Female physicians are paid less than male physicians. The gender pay gap in medicine has been repeatedly proven in multiple studies, most notably the recent Doximity 2018 Physician Compensation Report, (13) which confirmed that men made more than women in every specialty studied. In other words, there is NO specialty in which women make more than men. When looking at specialty-specific wage gaps, the gap ranges from 14% to 20%, although the absolute numbers can look significantly different. (13) For example, pediatric infectious disease has a gap of 15% with women averaging $173,000 and men averaging $203,000 while orthopedic surgery has a 19% gap but over 100,000 dollars difference in average salary (W $442,000 vs M $543,000). (13) One of the primary discriminatory issues and desired changes amongst female physicians has been closing the evident pay gap. (4) A survey of female physicians describe the pay gap to be one of their main complaints amongst lack of autonomy and resources in the workplace. (14) Financial burdens and unequal pay for lack of apparent reason, thus, contribute significantly to the well-being of female physicians. (2) In a systematic review of career satisfaction amongst women physicians, women reported decreased job satisfaction associated with less financial compensation. (15) When compared to their male colleagues with the same job, women are far less satisfied with components of career such as recognition and salary. (15)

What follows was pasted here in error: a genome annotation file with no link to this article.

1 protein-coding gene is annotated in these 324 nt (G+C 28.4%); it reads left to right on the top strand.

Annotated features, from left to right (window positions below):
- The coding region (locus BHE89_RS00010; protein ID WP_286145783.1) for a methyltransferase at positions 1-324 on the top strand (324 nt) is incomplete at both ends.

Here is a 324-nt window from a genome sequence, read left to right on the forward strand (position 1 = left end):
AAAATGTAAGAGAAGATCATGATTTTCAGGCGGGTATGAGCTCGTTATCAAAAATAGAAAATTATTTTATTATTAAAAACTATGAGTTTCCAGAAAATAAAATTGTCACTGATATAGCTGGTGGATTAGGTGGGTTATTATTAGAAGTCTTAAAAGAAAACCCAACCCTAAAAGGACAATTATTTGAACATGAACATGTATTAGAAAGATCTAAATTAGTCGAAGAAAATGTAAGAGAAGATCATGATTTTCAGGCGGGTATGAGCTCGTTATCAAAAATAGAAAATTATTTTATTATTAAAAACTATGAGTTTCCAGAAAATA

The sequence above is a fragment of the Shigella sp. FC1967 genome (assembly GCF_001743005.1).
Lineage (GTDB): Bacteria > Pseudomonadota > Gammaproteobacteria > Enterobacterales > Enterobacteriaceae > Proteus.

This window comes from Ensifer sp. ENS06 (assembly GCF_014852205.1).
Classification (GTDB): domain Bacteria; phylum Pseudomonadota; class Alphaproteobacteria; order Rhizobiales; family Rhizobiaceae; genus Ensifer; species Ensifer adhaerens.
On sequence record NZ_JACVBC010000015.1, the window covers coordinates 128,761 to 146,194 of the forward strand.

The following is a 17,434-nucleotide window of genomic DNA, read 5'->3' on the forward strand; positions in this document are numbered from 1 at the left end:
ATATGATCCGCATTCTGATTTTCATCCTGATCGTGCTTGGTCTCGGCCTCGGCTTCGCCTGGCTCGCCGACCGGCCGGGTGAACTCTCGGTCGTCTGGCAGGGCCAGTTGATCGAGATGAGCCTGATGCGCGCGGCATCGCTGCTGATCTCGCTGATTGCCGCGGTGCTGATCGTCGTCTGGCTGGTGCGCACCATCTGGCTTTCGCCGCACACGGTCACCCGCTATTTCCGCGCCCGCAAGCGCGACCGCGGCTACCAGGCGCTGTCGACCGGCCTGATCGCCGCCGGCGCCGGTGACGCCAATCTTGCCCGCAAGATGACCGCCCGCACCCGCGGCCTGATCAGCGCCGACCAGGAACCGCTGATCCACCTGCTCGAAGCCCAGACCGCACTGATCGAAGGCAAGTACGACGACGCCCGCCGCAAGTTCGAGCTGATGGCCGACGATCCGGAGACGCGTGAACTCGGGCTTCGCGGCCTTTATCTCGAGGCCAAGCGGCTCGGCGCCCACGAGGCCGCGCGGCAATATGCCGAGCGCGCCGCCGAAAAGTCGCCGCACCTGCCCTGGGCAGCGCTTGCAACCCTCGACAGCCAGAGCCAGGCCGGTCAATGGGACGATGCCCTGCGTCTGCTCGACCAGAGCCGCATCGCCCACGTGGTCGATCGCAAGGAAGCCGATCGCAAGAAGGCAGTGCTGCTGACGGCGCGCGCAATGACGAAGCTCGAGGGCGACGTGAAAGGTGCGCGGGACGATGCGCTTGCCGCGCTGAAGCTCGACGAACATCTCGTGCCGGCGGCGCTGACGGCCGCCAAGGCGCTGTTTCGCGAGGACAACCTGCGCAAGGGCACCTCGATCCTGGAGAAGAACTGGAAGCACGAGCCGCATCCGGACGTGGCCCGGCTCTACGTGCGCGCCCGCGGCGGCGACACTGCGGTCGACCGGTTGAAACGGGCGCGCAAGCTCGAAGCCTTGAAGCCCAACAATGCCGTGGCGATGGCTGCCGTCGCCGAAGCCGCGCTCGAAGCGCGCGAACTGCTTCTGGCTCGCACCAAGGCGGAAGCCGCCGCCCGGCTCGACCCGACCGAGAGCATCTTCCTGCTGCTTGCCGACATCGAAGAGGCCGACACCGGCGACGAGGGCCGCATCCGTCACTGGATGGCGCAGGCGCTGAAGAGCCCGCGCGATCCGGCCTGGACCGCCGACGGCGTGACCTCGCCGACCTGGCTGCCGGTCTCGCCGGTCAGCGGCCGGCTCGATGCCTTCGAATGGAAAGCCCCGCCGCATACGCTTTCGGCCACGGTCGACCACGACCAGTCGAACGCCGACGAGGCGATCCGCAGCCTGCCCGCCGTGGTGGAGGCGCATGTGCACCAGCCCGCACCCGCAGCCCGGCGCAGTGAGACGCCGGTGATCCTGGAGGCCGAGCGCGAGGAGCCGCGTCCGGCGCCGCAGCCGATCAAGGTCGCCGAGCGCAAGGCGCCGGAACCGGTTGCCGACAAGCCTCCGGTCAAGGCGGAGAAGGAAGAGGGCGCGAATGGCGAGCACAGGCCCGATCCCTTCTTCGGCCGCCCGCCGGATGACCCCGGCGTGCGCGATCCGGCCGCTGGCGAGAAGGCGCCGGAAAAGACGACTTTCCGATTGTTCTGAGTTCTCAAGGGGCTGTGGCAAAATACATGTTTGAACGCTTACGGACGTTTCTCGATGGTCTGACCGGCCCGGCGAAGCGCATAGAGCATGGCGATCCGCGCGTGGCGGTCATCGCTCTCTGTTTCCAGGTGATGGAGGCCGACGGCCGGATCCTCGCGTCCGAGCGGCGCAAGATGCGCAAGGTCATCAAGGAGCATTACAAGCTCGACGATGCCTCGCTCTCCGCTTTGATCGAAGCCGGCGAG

How do we “fix” the pay gap? The answer is complex. Women in the business sector have been found to expect to be paid less pay than their male colleagues and to ask for less pay when negotiating. While we do believe negotiation training for women in the workplace is very important, teaching women to better negotiate is not going to solve the problem. In fact, women are often viewed more negatively and even penalized when they negotiate “aggressively” for more money. Pay transparency, the ability to share salary information or even have publicly shared salary information, will help level the playing field for women and minorities in medicine. When pay is transparent, organizations have to be able to justify each employee’s salary, which limits most types of bias, including unconscious bias related to gender. In addition, pay transparency allows women (and men) to be better informed about their worth, so that they can negotiate more effectively for an appropriate salary. Pay transparency is paramount to decreasing the pay gap.
For women in medicine, one of the successes of the 21st century has been reaching equality in numbers, a feat accomplished in the 2017-2018 application cycle, when 51% of medical school matriculants were women. (3) Women have been at almost 50% now for over two decades, however the expected increase in women in leadership roles has yet to be seen. Women only make up 34% of physicians, 18% of hospital CEOs, 16% of all deans and department chairs. (3,12) Despite the growing numbers of women entering medicine, the leadership gap is still present and powerful.